‘Complying with an illegal order was impossible’: Catalan president faces removal from office in ‘disobedience’ trial

Alasdair Clark

Catalan President Quim Torra defiant as trial begins over the display of pro-independence symbols from government buildings

  • Catalan President Quim Torra on trial after failing to remove yellow ribbons showing solidarity with jailed political leaders
  • Catalan government spokesperson describes the trial as a “farce”
  • Torra, the head of the Catalan government, could be removed from office by the court in Barcalona
  • Case coincides with extradition warrant in Scottish courts for Clara Ponsati

CATALAN President Quim Torra today [18 November] faced a disobedience trial over his failure to comply with an order from the country’s electoral board to remove symbols of solidarity with Catalan political prisoners from government buildings. 

If found guilty by Catalonia’s top court in Barcelona, Torra could be removed from office and sacked as the head of the Catalonia’s government. The trial was described as a “farce” by a Catalan Government spokesperson who criticised the use of the courts to solve political disputes. 

The president is being prosecuted for failing to remove yellow ribbons from a government building during the run-up to the Spanish General Election in April.

Read More: ‘The crime of sedition no longer exists’: Clara Ponsati released on bail

Yellow ribbons have become a symbol of solidarity with Catalan politicians jailed by the Spanish Supreme Court over the outlawed Catalan independence referendum in 2017, nine of whom were given sentences ranging from nine to 13 years last month. 

Torra told the court earlier today that he disobeyed the order because he thought it was illegal and infringed on the right to freedom of expression, arguing: “Complying with an illegal order was impossible.”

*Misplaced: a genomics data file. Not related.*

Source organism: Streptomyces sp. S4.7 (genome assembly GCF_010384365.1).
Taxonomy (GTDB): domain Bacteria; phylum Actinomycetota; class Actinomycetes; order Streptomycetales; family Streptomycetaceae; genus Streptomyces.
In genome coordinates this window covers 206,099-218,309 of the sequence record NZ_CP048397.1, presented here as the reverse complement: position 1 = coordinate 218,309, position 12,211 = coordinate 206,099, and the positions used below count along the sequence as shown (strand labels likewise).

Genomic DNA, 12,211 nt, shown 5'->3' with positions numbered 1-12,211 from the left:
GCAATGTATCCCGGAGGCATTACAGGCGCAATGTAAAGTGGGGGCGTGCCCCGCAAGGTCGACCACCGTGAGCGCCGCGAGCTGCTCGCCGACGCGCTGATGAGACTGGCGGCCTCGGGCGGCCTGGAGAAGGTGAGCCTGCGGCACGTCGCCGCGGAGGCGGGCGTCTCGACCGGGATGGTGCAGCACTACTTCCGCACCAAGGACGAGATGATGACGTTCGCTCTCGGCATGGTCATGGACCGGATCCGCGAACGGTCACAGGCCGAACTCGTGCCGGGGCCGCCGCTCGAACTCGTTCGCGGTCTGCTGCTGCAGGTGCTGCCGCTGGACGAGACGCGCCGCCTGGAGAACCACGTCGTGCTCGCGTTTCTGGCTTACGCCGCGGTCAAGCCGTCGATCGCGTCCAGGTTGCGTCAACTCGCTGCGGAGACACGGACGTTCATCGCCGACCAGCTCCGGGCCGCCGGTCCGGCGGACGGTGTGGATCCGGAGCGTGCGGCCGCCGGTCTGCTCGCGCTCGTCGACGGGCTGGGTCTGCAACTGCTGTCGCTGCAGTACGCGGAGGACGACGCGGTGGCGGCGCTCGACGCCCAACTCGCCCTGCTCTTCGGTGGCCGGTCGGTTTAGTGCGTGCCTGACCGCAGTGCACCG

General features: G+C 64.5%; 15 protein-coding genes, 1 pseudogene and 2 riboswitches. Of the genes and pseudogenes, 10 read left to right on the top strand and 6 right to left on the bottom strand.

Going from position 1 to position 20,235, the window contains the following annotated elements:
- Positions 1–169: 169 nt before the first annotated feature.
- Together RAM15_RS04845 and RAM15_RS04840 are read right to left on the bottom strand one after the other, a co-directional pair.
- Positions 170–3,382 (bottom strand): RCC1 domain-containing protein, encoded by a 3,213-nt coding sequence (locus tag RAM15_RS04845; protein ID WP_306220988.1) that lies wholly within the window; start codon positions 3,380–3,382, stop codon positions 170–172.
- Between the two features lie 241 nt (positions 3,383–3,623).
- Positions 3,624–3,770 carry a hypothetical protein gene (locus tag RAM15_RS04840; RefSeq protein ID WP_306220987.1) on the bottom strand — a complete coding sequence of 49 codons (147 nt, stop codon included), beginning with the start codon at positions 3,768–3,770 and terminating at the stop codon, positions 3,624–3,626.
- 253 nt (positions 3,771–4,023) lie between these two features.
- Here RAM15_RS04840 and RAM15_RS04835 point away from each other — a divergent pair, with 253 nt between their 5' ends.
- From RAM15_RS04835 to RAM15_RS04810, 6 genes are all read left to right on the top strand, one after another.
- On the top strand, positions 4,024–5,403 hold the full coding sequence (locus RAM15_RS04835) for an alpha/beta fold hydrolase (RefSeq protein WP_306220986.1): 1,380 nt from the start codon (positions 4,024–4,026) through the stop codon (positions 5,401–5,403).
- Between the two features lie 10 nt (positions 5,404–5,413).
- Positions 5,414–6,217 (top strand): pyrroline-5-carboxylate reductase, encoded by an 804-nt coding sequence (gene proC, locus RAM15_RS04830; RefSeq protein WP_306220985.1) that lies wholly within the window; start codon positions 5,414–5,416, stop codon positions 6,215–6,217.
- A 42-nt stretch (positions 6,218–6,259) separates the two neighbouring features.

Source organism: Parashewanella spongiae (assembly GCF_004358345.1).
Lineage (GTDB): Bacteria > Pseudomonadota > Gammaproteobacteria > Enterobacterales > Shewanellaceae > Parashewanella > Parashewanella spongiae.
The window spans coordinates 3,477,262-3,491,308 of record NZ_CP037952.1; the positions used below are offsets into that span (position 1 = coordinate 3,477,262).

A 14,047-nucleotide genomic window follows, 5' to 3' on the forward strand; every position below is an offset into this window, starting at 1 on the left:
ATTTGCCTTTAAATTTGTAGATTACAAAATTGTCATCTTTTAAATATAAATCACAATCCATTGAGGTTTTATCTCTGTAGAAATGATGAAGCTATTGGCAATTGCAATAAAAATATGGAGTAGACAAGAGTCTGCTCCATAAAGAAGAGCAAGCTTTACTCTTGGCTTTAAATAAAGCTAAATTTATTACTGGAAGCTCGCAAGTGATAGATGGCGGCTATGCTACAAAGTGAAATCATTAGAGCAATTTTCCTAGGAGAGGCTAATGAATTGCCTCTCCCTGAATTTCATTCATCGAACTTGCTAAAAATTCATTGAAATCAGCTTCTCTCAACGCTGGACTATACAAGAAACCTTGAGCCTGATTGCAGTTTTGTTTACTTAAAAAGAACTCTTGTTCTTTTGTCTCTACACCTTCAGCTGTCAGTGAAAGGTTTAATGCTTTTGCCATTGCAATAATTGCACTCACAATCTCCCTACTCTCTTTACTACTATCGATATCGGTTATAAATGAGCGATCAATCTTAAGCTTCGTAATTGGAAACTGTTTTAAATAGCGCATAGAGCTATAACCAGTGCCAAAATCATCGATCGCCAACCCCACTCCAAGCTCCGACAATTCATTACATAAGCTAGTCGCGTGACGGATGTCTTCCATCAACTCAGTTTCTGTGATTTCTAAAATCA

He refused to answer questions from the private prosecutor representing the Spanish far-right Vox party, saying: “Vox is a Francoist party, this country suffered 40 years of fascist dictatorship.”

The Catalan News Agency reported that “a few hundred people” gathered outside the court building in support of the president. 

Speaking to Catalan News, Catalan anti-austerity politcian Joan Mena said: “It should be votes that remove or elect presidents, not the judiciary.”

The case has seen Torra become the first Catalan president to face trial since the Franco regime tried Lluís Companys in 1940, and coincides with Spain’s attempted deportation of other political leaders involved in the 2017 referendum, including St Andrews University academic Clara Ponsati.

Spain abandoned its 2018 attempt to have Ponsati extradited on charges of sedition, but issued yet another European Arrest Warrant on 5 November 2019.

The warrant was returned to Spain the next day for clarification, with Ponsati released on bail ahead of another court appearance in Edinburgh on 12 December 2019.  

Image courtesy of Òmnium Cultural

CommonSpace is entirely funded by small, regular donations from you: our readers. Become a sustaining supporter today.